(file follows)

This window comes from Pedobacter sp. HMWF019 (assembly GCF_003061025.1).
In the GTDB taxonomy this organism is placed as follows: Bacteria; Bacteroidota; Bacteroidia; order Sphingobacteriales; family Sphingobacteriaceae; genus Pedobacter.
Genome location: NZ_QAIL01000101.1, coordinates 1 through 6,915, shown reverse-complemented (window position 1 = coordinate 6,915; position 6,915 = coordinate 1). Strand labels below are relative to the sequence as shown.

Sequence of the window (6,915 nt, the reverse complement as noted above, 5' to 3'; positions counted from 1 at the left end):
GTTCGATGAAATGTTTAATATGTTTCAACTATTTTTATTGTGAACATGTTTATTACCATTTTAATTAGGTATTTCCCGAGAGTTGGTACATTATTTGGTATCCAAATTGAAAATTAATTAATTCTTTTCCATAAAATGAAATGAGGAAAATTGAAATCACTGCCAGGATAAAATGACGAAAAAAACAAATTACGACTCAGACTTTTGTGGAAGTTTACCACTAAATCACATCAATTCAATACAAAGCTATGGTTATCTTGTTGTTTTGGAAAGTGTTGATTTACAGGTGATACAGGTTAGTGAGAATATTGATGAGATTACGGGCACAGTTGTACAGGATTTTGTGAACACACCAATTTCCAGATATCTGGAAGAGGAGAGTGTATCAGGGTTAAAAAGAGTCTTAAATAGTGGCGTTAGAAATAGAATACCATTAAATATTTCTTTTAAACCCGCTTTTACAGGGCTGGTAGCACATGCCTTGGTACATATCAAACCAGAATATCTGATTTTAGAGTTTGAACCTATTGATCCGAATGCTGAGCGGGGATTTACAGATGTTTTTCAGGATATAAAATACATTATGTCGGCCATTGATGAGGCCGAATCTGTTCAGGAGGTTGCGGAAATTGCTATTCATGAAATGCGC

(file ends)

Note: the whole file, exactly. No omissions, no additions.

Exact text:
This window comes from Pedobacter sp. HMWF019 (assembly GCF_003061025.1).
In the GTDB taxonomy this organism is placed as follows: Bacteria; Bacteroidota; Bacteroidia; order Sphingobacteriales; family Sphingobacteriaceae; genus Pedobacter.
Genome location: NZ_QAIL01000101.1, coordinates 1 through 6,915, shown reverse-complemented (window position 1 = coordinate 6,915; position 6,915 = coordinate 1). Strand labels below are relative to the sequence as shown.

Sequence of the window (6,915 nt, the reverse complement as noted above, 5' to 3'; positions counted from 1 at the left end):
GTTCGATGAAATGTTTAATATGTTTCAACTATTTTTATTGTGAACATGTTTATTACCATTTTAATTAGGTATTTCCCGAGAGTTGGTACATTATTTGGTATCCAAATTGAAAATTAATTAATTCTTTTCCATAAAATGAAATGAGGAAAATTGAAATCACTGCCAGGATAAAATGACGAAAAAAACAAATTACGACTCAGACTTTTGTGGAAGTTTACCACTAAATCACATCAATTCAATACAAAGCTATGGTTATCTTGTTGTTTTGGAAAGTGTTGATTTACAGGTGATACAGGTTAGTGAGAATATTGATGAGATTACGGGCACAGTTGTACAGGATTTTGTGAACACACCAATTTCCAGATATCTGGAAGAGGAGAGTGTATCAGGGTTAAAAAGAGTCTTAAATAGTGGCGTTAGAAATAGAATACCATTAAATATTTCTTTTAAACCCGCTTTTACAGGGCTGGTAGCACATGCCTTGGTACATATCAAACCAGAATATCTGATTTTAGAGTTTGAACCTATTGATCCGAATGCTGAGCGGGGATTTACAGATGTTTTTCAGGATATAAAATACATTATGTCGGCCATTGATGAGGCCGAATCTGTTCAGGAGGTTGCGGAAATTGCTATTCATGAAATGCGC